# Abstract Nonsense

## Halmos Chapter one Section 13 and 14: Linear Functionals and Bracket Notation

1.

Problem: Consider the set $\mathbb{C}$ of complex numbers as a vector space over $\mathbb{R}$. Suppose that for each $\zeta=\xi_1+i\xi_2$ in $\mathbb{C}$ (where $\xi_1,\xi_2\in\mathbb{R}$) the function $y$ is given by

a) $y(\zeta)=\xi_1$

b) $y(\zeta)=\xi_2$

c) $y(\zeta)=\xi_1^2$

d) $y(\zeta)=\xi_1-i\xi_2$

e) $y(\zeta)=\sqrt{\xi_1^2+\xi_2^2}$

In which cases are these linear functionals?

Proof:

a) Clearly $y:\mathbb{C}\to\mathbb{R}$ so it is indeed a map from the vector space to it’s underlying field, and so it’s a functional. To see it’s linear we merely notice that if $\zeta=x_1+i\xi_2$ and $\zeta'=\xi'_1+\xi'_2$ then

$\alpha\zeta+\beta\zeta'=(\alpha\xi_1+\beta\xi'_1)+i(\alpha\xi_2+\beta\xi'_2)$

and so

$y\left(\alpha\zeta+\beta\zeta'\right)=\alpha\xi_1+\beta\xi'_1=\alpha y(\zeta)+\beta y(\zeta')$

so that it is indeed linear.

b) Similarly, we can see that $y:\mathbb{C}\to\mathbb{R}$ so it is indeed a function and if $\zeta,\zeta'$ are defined above we get again that

$\alpha\zeta+\beta\zeta'=(\alpha\xi_1+\beta\xi'_1)+i(\alpha\xi_2+\beta\xi'_2)$

and so

$y(\zeta+\zeta')=\alpha\xi_2+\beta\xi'_2=\alpha y(\zeta)+\beta y(\zeta')$

so it is linear.

c) This is not linear, notice that $y(2\cdot 2)=16\ne 2\cdot y(2)=4$

d) This is not a functional since $y:\mathbb{C}\to\mathbb{C}$ surjectively. More simply, notice that $y(i)=-i\notin\mathbb{R}$

e) This is not linear. Notice that

$y(2+4i)=\sqrt{2^2+4^2i}=\sqrt{20}\ne 2+4=\sqrt{2^2}+\sqrt{4^2}=y(2)+y(4i)$

and so $y$ is not linear.

2.

Problem: Suppose that for each $\zeta=(\xi_1,\xi_2,\xi_3)\in\mathbb{C}^3$ the function $y$ is defined by

a) $y(\zeta)=\xi_1+\xi_2$

b) $y(\zeta)=\xi_1-\xi_3^2$

c) $y(\zeta)=\xi_1+1$

d) $\xi_1-2\xi_2+3\xi_3$

Which of these are linear functions for $\mathbb{C}^3$?

Proof: Assuming we’re taking the underlying field to be $\mathbb{C}$

a) This is a functional since clearly $y:\mathbb{C}^3\to\mathbb{C}$. Now, suppose that $\zeta=(\xi_1,\xi_2,\xi_3)$ and $\zeta'=\left(\xi'_1,\xi'_2,\xi'_3\right)$ then clearly

$\alpha\zeta+\beta\zeta'=\left(\alpha\xi_1+\beta\xi'_1,\alpha\xi_2+\beta\xi'_2,\alpha\xi_3+\beta\xi'_3\right)$

and so

$y(\zeta+\zeta')=\alpha \xi+\beta\xi'_1+\alpha\xi_2+\beta\xi'_2=\alpha(\xi_1+\xi_2)+\beta(\xi'_1+\xi'_2)=\alpha y(\zeta)+\beta y(\zeta')$

so that $y$ is clearly linear.

b) This is not linear, since $y(2(0,0,2))=-(4)^2=-16\ne 2y((0,0,2))=2\cdot -(2^2)=-8$

c) This is not linear since $y((0,0,0))=1\ne 0$

d) Clearly this is a functional since $y:\mathbb{C}^3\to\mathbb{C}$. Furthermore, let $\zeta,\zeta'$ be as in a) then we see once again that

$\alpha\zeta+\beta\zeta'=\left(\alpha\xi_1+\beta\xi'_1,\alpha\xi_2+\beta\xi'_2,\alpha\xi_3+\beta\xi'_3\right)$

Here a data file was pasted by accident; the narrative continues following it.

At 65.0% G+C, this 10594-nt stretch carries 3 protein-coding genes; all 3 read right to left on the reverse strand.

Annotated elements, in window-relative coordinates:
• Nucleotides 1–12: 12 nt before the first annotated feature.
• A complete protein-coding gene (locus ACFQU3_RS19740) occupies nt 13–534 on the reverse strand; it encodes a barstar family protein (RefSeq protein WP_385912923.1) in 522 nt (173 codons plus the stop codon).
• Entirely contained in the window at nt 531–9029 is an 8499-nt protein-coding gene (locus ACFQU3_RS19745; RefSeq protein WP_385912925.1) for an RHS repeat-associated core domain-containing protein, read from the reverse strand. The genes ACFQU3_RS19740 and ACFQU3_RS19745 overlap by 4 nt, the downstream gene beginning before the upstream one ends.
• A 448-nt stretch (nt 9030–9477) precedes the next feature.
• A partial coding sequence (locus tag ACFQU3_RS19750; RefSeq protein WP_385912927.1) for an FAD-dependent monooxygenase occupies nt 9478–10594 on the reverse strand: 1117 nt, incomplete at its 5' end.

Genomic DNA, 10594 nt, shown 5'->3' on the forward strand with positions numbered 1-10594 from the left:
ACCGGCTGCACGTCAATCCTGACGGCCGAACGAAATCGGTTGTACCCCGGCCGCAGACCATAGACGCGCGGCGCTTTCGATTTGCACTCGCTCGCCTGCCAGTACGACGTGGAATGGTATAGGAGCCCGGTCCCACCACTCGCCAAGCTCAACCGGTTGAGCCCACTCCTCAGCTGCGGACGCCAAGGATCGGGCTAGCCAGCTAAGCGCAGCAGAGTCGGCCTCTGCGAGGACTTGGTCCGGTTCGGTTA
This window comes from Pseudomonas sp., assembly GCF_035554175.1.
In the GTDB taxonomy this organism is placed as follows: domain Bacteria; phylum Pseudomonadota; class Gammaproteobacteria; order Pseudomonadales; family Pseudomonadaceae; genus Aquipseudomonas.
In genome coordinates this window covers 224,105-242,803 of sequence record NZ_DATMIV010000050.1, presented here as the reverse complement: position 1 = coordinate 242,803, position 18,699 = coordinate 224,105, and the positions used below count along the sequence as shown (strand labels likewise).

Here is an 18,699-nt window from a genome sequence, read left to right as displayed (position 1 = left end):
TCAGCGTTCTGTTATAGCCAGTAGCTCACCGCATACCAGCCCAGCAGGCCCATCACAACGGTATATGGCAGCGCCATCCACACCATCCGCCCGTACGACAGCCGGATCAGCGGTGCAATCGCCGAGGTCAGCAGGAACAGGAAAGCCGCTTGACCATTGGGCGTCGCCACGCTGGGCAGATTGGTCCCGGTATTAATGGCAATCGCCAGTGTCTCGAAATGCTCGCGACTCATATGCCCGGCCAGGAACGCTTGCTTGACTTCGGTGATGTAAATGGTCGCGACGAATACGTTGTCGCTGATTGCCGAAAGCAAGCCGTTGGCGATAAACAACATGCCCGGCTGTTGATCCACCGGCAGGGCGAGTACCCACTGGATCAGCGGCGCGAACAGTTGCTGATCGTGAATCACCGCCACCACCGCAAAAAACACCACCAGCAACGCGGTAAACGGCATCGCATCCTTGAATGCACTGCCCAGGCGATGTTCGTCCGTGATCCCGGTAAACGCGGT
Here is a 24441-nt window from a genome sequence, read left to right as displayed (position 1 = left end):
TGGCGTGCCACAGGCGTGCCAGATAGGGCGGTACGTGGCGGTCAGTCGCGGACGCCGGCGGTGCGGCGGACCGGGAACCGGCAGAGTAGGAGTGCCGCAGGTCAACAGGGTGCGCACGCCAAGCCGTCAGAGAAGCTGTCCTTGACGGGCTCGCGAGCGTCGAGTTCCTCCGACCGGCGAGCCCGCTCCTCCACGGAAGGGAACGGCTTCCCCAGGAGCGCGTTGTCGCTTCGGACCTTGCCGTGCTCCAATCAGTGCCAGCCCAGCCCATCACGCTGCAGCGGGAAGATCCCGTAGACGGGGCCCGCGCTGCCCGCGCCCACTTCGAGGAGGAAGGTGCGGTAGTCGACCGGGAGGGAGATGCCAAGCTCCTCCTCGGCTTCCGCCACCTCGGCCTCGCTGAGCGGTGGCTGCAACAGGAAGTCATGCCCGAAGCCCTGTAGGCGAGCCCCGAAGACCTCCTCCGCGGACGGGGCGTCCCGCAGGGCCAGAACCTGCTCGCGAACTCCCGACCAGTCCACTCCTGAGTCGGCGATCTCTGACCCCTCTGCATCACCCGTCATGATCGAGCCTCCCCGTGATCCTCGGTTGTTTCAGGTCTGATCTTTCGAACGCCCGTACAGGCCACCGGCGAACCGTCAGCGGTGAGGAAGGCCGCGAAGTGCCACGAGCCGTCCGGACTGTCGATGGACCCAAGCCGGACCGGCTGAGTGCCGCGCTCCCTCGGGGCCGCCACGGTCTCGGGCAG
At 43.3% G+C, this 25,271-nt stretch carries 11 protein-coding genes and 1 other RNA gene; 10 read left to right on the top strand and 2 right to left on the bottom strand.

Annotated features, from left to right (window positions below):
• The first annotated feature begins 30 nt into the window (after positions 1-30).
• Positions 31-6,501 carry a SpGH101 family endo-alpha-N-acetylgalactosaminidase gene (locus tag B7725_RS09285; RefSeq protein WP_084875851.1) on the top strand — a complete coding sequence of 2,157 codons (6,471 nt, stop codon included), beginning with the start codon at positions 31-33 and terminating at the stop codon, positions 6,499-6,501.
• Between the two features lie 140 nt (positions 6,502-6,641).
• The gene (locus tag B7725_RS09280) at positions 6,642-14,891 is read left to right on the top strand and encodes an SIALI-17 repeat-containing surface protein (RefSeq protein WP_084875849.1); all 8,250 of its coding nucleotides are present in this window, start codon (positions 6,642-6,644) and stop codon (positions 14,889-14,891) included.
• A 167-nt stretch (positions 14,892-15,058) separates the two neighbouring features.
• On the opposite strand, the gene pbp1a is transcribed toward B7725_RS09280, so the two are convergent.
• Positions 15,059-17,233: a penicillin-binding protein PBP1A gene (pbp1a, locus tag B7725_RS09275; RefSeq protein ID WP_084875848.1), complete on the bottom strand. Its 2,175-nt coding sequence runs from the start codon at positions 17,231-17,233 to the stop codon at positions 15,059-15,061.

and so

$y\left(\alpha\zeta+\beta\zeta'\right)=(\alpha\xi_1+\beta\xi'_1)-2(\alpha\xi_2+\beta\xi'_2)+3(\alpha\xi_3+\beta\xi'_3)$

which upon expansion and regrouping is

$\alpha(\xi_1-2\xi_2+3\xi_3)+\beta(\xi'_1-2\xi'_2+3\xi'_3)=\alpha y(\zeta)+\beta y(\zeta')$

and so $y$ is linear.

3.

Problem: Suppose that for each $p\in\mathbb{R}[x]$ define the function $y$ by

a) $\displaystyle y(p)=\int_{-1}^2 p(x)dx$

b) $\displaystyle y(p)=\int_0^2 p(x)^2dx$

c) $\displaystyle y(p)=\int_0^1 x^2p(x)dx$

d) $\displaystyle y(p)=\int_0^1 y\left(x^2\right)dx$

e) $y(p)=p'$

f) $y(p)=p''(1)$

Which of these are linear functionals?

Proof:

a) Clearly $y:\mathbb{R}[x]\to\mathbb{R}$ and so it’s a functional. Furthermore, using elementary properties of integrals we see that

$\displaystyle y\left(\alpha p+\beta q\right)=\int_{-1}^{2}\left(\alpha p(x)+\beta q(x)\right)dx=\alpha \int_{-1}^{2} p(x) dx+\beta \int_{-1}^{2} q(x)dx$

but clearly this is equal to $\alpha y(p)+\beta y(q)$

b) This is not linear since

$\displaystyle y(2x)=\int_{-1}^{2}(2x)^2 dx=4\int_{-1}^{2}x^2 dx \ne 2\int_{-1}^{2}x^2 dx=2 y(x)$

c) This is clearly a functional since $y:\mathbb{R}[x]\to\mathbb{R}$ and

$\displaystyle y(\alpha p+\beta q)=\int_0^1 x^2(\alpha p(x)+\beta q(x))dx=\alpha \int_0^1 x^2p(x) dx+\beta \int_0^1 x^2q(x)dx$

but this is clearly equal to $\alpha y(p)+\beta y(q)$

d) This is clearly a functional since $y:\mathbb{R}[x]\to\mathbb{R}$ and we see that

$\displaystyle y\left(\alpha p+\beta q\right)=\int_0^1\left(\alpha p\left(x^2\right)+\beta q\left(x^2\right)\right)dx=\alpha\int_0^1 p\left(x^2\right) dx+\beta\int_0^1 q\left(x^2\right) dx$

but clearly this is equal to $\alpha y(p)+\beta y(q)$

e) This is not a functional since $y\left(x^2\right)=2x\notin\mathbb{R}$

d) This is clearly a linear function since $y:\mathbb{R}[x]\to\mathbb{R}$. Also,

$y\left(\alpha p+\beta q\right)=\left(\alpha p(x)+\beta q(x)\right)''\mid_{x=1}=\left(\alpha p''(x)+\beta q''(x)\right)\mid_{x=1}=\alpha p''(1)+\beta q''(1)$

but this is evidently equal to $\alpha y(p)+\beta y(q)$

4.

Problem: If $\left\{\alpha_n\right\}_{n\in\mathbb{N}}$ is an arbitrary sequence of complex numbers, and if $p\in\mathbb{C}[x]$ where $\displaystyle p(z)=\sum_{j=0}^{n}\xi_j x^j$ write $\displaystyle y(p)=\sum_{j=0}^{n} \xi_j \alpha ^j$. Prove that $y\in\mathbb{C}[x]^*$ (where the asterisk  indicates the dual space) and that every element of $\mathbb{C}[x]^*$ can be obtained in this manner by a suitable choice of the $\alpha$‘s